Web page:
Dan Brown's dapper, tweed-suited symbologist Robert Langdon, the man who cracked The Da Vinci Code and found The Lost Symbol, is about to embark on a new mystery - and this time it's literary.
Brown, one of the world's bestselling authors, will publish his sixth novel on 14 May, his publishers announced this morning. Langdon, a Harvard professor of "symbology" who sports a "charcoal turtleneck, Harris Tweed jacket, khakis, and collegiate cordovan loafers", will be adventuring through the "heart of Europe" this time round, where he will be "drawn into a harrowing world centred on one of history's most enduring and mysterious literary masterpieces."
The title - Inferno - was revealed soon after the announcement by readers, who had been invited to use social media posts to help expose a digital mosaic. By posting on Facebook, or tweeting using the hashtag #DanBrownToday, readers' profile images were added as tiles in a web graphic, with the title - alluding to Dante's 14th-century poem - becoming clear as more images were added.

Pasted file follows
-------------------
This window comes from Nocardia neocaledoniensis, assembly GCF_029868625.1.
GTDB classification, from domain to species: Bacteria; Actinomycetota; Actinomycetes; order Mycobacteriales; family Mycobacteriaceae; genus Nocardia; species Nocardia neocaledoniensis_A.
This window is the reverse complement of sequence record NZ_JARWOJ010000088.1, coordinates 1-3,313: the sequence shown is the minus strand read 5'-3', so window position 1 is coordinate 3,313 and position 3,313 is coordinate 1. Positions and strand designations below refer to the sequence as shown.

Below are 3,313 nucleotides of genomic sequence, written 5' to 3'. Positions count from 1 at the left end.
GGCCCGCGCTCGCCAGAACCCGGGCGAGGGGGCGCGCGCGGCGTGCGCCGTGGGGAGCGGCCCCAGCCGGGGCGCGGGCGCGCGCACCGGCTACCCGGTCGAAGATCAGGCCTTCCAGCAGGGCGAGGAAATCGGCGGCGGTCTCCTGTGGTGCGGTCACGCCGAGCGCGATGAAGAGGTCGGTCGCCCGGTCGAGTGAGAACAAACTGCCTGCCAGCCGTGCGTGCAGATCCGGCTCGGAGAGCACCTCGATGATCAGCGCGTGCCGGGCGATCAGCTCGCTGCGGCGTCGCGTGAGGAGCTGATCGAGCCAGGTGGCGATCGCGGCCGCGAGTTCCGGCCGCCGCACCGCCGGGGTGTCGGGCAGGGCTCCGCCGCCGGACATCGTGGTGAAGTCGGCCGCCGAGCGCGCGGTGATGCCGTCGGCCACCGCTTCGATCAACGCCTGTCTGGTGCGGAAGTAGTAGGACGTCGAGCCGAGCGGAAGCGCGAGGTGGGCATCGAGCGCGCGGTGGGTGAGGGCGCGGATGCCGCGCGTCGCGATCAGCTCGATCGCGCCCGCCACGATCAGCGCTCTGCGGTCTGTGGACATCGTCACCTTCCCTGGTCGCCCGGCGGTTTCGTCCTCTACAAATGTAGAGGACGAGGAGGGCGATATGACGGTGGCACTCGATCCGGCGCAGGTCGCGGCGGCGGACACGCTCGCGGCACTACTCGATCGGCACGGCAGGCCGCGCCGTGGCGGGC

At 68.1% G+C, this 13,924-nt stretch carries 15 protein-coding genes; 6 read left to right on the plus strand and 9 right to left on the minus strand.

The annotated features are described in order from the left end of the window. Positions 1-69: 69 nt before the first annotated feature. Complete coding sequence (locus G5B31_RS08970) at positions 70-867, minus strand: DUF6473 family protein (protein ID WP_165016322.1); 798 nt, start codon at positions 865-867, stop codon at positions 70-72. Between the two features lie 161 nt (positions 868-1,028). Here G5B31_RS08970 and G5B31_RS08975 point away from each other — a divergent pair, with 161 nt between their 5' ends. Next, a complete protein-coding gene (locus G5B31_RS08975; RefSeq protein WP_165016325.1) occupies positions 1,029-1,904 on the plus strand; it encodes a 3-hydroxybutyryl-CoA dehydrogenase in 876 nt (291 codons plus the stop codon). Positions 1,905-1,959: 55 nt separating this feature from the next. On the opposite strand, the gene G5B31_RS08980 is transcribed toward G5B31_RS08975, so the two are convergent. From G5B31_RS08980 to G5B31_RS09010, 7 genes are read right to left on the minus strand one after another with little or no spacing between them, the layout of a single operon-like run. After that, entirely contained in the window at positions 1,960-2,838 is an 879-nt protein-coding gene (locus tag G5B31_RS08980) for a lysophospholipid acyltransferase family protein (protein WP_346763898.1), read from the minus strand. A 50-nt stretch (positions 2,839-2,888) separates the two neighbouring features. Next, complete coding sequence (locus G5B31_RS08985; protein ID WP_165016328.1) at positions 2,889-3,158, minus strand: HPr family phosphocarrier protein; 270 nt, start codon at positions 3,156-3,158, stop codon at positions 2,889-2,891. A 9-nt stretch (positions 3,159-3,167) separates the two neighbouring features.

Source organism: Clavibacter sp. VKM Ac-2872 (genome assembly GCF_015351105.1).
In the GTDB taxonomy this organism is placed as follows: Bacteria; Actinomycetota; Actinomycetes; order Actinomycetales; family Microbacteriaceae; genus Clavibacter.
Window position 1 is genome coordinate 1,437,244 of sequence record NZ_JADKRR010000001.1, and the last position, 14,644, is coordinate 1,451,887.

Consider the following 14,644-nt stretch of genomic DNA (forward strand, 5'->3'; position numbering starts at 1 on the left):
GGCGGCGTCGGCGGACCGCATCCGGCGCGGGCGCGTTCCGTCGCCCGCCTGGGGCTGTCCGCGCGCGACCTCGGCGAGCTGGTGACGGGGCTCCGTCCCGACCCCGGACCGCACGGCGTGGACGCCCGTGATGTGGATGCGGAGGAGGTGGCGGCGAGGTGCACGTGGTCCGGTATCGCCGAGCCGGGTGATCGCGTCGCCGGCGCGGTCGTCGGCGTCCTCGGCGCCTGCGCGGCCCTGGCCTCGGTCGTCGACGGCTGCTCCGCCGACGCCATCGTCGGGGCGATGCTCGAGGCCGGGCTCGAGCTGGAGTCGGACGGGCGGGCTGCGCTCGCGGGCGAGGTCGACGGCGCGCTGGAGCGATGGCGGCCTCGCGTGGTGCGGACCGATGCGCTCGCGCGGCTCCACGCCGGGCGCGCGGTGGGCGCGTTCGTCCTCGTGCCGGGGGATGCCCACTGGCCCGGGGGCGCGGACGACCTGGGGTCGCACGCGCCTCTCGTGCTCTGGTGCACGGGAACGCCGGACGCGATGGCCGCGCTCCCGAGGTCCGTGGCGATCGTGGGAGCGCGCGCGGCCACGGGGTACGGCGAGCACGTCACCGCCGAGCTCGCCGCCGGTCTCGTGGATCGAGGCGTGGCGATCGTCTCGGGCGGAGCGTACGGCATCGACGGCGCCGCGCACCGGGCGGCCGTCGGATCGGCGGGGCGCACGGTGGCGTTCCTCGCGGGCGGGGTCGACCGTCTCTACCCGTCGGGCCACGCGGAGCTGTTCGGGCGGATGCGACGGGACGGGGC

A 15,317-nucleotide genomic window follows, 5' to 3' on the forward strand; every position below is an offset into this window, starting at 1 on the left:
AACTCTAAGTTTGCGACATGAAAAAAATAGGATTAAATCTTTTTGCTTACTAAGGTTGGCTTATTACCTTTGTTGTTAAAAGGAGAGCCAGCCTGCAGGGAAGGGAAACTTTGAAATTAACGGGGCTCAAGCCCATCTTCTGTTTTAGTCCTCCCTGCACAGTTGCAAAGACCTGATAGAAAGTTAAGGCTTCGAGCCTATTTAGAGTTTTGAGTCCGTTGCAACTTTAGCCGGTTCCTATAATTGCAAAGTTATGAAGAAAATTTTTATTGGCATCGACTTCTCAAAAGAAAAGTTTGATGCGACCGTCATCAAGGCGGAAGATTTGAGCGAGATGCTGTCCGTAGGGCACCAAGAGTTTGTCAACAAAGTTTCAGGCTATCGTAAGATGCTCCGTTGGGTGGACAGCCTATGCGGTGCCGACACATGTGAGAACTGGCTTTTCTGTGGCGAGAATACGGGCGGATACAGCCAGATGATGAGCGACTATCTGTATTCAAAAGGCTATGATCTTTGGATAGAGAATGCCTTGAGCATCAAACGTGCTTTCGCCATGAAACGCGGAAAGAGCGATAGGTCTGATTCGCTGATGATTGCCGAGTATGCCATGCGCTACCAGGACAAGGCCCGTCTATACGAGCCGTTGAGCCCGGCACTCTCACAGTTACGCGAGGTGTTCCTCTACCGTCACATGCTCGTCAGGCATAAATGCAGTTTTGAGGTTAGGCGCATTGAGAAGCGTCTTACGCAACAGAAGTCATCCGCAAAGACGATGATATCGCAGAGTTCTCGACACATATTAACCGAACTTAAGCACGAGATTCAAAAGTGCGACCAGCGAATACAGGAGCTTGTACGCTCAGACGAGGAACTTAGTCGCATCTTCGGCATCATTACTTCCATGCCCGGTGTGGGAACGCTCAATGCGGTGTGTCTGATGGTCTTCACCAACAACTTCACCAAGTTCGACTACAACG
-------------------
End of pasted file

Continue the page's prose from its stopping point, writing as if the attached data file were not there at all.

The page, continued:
"Although I studied Dante's Inferno as a student, it wasn't until recently, while researching in Florence, that I came to appreciate the enduring influence of Dante's work on the modern world," Brown said.
"With this new novel, I am excited to take readers on a journey deep into this mysterious realm ... a landscape of codes, symbols, and more than a few secret passageways."
"Dan Brown's enthusiasm for puzzles, codes and symbols is a passion shared by his readers," said Suzanne Herz at Brown's US publisher Doubleday, saying that the marketing stunt was intended "to harness that passion and use it as a catalyst to reveal the new title."
Brown's previous novel The Lost Symbol - which saw Langdon utter the immortal lines "'Actually, Katherine, it's not gibberish.' His eyes brightened again with the thrill of discovery. 'It's ... Latin"' - smashed records when it was published in 2009, selling more than one million copies in the US, UK and Canada in its first 24 hours in the shops. His previous novels The Da Vinci Code, Angels & Demons, Deception Point and Digital Fortress have also enjoyed blockbusting sales.
Rik McShane, head of books at Waterstones, commented: "Like David Bowie, Dan Brown has mastered the art of surprising the world with an unexpected return. This is fantastic news for Brown's millions of fans, and also great news for booksellers. The Lost Symbol broke all sorts of sales records on its release in 2009 and this new title is likely to be the bestselling book of 2013.